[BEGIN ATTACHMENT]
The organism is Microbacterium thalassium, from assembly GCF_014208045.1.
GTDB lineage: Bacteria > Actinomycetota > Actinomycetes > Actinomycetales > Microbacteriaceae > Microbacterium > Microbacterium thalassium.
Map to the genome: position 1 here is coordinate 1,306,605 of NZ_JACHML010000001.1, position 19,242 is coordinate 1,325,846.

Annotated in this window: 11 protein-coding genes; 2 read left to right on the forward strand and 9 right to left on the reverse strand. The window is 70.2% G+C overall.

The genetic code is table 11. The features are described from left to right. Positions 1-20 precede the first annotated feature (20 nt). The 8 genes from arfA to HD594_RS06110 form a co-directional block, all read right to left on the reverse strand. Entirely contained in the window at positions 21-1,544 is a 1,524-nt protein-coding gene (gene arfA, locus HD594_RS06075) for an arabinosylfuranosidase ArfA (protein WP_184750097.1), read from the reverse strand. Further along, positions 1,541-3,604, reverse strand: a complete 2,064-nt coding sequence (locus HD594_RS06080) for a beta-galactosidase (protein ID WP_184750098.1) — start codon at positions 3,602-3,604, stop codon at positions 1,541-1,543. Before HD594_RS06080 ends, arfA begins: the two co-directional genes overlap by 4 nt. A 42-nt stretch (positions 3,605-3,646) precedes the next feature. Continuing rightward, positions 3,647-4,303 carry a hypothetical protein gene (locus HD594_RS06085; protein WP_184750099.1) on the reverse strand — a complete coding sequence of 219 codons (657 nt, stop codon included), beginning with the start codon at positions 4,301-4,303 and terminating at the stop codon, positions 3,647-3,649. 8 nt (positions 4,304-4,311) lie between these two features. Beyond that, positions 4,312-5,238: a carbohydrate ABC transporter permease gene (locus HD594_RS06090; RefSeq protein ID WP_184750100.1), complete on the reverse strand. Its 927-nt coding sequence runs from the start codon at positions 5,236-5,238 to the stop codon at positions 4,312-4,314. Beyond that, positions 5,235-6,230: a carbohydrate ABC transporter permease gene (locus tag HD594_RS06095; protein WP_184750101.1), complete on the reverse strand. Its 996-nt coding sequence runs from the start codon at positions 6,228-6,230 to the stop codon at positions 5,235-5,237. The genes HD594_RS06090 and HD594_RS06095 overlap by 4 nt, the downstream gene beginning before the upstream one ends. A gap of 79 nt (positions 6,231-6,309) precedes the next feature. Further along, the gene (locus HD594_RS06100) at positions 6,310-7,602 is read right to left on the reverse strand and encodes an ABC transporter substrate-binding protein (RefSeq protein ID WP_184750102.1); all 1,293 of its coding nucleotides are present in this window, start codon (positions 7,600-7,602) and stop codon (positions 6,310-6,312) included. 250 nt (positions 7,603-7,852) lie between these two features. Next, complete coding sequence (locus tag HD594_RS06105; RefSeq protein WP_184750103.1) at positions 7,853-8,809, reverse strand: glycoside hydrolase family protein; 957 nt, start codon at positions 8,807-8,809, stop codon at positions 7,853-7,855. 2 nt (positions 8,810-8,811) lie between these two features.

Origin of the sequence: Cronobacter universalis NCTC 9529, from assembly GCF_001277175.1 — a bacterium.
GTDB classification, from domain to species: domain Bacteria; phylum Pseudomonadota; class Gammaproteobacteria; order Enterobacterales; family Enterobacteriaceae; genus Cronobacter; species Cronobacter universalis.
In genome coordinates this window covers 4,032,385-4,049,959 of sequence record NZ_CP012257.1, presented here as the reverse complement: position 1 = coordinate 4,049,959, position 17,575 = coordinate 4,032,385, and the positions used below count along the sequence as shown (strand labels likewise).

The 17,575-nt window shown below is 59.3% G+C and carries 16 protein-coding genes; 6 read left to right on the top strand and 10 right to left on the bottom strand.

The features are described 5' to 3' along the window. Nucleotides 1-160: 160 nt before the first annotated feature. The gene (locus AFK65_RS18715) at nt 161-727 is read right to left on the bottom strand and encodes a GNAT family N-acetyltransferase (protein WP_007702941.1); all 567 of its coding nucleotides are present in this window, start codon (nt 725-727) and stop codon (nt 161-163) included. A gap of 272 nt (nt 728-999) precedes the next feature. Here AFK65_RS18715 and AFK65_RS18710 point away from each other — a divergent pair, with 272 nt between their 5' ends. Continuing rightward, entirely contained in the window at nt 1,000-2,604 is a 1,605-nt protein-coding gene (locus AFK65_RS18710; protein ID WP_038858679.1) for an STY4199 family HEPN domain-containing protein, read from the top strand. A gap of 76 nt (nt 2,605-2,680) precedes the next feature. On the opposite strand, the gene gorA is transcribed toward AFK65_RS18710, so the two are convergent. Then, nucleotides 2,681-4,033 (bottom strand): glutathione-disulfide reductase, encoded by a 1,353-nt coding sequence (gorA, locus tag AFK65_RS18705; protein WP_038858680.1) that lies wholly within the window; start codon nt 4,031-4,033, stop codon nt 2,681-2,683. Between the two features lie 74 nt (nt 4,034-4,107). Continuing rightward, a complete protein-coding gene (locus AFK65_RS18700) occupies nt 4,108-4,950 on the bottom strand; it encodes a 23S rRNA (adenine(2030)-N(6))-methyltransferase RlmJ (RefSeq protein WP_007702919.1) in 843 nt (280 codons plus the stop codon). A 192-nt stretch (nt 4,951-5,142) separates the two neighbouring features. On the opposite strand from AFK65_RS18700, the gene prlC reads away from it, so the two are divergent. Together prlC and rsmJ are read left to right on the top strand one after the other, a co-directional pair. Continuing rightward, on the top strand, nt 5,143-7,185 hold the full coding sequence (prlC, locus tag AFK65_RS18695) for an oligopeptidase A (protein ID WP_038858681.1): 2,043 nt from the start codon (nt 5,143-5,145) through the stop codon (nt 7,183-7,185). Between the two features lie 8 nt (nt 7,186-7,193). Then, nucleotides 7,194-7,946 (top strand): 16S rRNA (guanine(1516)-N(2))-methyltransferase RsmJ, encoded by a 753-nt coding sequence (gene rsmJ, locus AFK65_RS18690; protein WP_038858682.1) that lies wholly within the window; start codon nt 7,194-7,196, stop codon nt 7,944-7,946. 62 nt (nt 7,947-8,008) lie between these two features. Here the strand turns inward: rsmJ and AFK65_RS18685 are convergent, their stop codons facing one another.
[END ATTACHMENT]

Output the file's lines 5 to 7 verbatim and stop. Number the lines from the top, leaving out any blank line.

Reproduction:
The genetic code is table 11. The features are described from left to right. Positions 1-20 precede the first annotated feature (20 nt). The 8 genes from arfA to HD594_RS06110 form a co-directional block, all read right to left on the reverse strand. Entirely contained in the window at positions 21-1,544 is a 1,524-nt protein-coding gene (gene arfA, locus HD594_RS06075) for an arabinosylfuranosidase ArfA (protein WP_184750097.1), read from the reverse strand. Further along, positions 1,541-3,604, reverse strand: a complete 2,064-nt coding sequence (locus HD594_RS06080) for a beta-galactosidase (protein ID WP_184750098.1) — start codon at positions 3,602-3,604, stop codon at positions 1,541-1,543. Before HD594_RS06080 ends, arfA begins: the two co-directional genes overlap by 4 nt. A 42-nt stretch (positions 3,605-3,646) precedes the next feature. Continuing rightward, positions 3,647-4,303 carry a hypothetical protein gene (locus HD594_RS06085; protein WP_184750099.1) on the reverse strand — a complete coding sequence of 219 codons (657 nt, stop codon included), beginning with the start codon at positions 4,301-4,303 and terminating at the stop codon, positions 3,647-3,649. 8 nt (positions 4,304-4,311) lie between these two features. Beyond that, positions 4,312-5,238: a carbohydrate ABC transporter permease gene (locus HD594_RS06090; RefSeq protein ID WP_184750100.1), complete on the reverse strand. Its 927-nt coding sequence runs from the start codon at positions 5,236-5,238 to the stop codon at positions 4,312-4,314. Beyond that, positions 5,235-6,230: a carbohydrate ABC transporter permease gene (locus tag HD594_RS06095; protein WP_184750101.1), complete on the reverse strand. Its 996-nt coding sequence runs from the start codon at positions 6,228-6,230 to the stop codon at positions 5,235-5,237. The genes HD594_RS06090 and HD594_RS06095 overlap by 4 nt, the downstream gene beginning before the upstream one ends. A gap of 79 nt (positions 6,231-6,309) precedes the next feature. Further along, the gene (locus HD594_RS06100) at positions 6,310-7,602 is read right to left on the reverse strand and encodes an ABC transporter substrate-binding protein (RefSeq protein ID WP_184750102.1); all 1,293 of its coding nucleotides are present in this window, start codon (positions 7,600-7,602) and stop codon (positions 6,310-6,312) included. 250 nt (positions 7,603-7,852) lie between these two features. Next, complete coding sequence (locus tag HD594_RS06105; RefSeq protein WP_184750103.1) at positions 7,853-8,809, reverse strand: glycoside hydrolase family protein; 957 nt, start codon at positions 8,807-8,809, stop codon at positions 7,853-7,855. 2 nt (positions 8,810-8,811) lie between these two features.

Origin of the sequence: Cronobacter universalis NCTC 9529, from assembly GCF_001277175.1 — a bacterium.
GTDB classification, from domain to species: domain Bacteria; phylum Pseudomonadota; class Gammaproteobacteria; order Enterobacterales; family Enterobacteriaceae; genus Cronobacter; species Cronobacter universalis.